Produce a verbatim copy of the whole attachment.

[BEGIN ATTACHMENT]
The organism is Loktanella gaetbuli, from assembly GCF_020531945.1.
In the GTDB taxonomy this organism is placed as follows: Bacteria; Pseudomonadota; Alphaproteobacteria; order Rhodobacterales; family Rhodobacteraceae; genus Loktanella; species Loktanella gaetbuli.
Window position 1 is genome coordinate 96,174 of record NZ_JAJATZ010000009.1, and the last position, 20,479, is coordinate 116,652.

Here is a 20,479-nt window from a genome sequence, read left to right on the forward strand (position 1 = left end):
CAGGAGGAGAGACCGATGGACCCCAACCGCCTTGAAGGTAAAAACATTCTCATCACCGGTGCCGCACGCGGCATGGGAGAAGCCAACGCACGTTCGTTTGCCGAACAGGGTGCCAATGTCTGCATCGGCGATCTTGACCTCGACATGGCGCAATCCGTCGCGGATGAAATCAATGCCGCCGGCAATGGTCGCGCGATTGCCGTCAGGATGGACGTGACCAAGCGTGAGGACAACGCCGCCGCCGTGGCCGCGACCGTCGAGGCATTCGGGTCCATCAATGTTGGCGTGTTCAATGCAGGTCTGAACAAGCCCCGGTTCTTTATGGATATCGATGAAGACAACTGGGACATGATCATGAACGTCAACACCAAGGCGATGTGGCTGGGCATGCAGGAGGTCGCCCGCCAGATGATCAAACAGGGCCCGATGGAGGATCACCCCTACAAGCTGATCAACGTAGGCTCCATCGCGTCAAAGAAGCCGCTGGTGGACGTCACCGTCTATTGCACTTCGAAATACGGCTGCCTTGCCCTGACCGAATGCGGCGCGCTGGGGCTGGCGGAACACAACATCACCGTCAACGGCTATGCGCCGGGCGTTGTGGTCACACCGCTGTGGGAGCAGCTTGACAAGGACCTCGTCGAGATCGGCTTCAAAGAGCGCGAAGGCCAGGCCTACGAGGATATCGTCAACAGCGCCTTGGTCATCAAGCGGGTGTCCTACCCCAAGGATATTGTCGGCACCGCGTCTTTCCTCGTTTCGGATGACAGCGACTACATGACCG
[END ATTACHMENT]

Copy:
The organism is Loktanella gaetbuli, from assembly GCF_020531945.1.
In the GTDB taxonomy this organism is placed as follows: Bacteria; Pseudomonadota; Alphaproteobacteria; order Rhodobacterales; family Rhodobacteraceae; genus Loktanella; species Loktanella gaetbuli.
Window position 1 is genome coordinate 96,174 of record NZ_JAJATZ010000009.1, and the last position, 20,479, is coordinate 116,652.

Here is a 20,479-nt window from a genome sequence, read left to right on the forward strand (position 1 = left end):
CAGGAGGAGAGACCGATGGACCCCAACCGCCTTGAAGGTAAAAACATTCTCATCACCGGTGCCGCACGCGGCATGGGAGAAGCCAACGCACGTTCGTTTGCCGAACAGGGTGCCAATGTCTGCATCGGCGATCTTGACCTCGACATGGCGCAATCCGTCGCGGATGAAATCAATGCCGCCGGCAATGGTCGCGCGATTGCCGTCAGGATGGACGTGACCAAGCGTGAGGACAACGCCGCCGCCGTGGCCGCGACCGTCGAGGCATTCGGGTCCATCAATGTTGGCGTGTTCAATGCAGGTCTGAACAAGCCCCGGTTCTTTATGGATATCGATGAAGACAACTGGGACATGATCATGAACGTCAACACCAAGGCGATGTGGCTGGGCATGCAGGAGGTCGCCCGCCAGATGATCAAACAGGGCCCGATGGAGGATCACCCCTACAAGCTGATCAACGTAGGCTCCATCGCGTCAAAGAAGCCGCTGGTGGACGTCACCGTCTATTGCACTTCGAAATACGGCTGCCTTGCCCTGACCGAATGCGGCGCGCTGGGGCTGGCGGAACACAACATCACCGTCAACGGCTATGCGCCGGGCGTTGTGGTCACACCGCTGTGGGAGCAGCTTGACAAGGACCTCGTCGAGATCGGCTTCAAAGAGCGCGAAGGCCAGGCCTACGAGGATATCGTCAACAGCGCCTTGGTCATCAAGCGGGTGTCCTACCCCAAGGATATTGTCGGCACCGCGTCTTTCCTCGTTTCGGATGACAGCGACTACATGACCG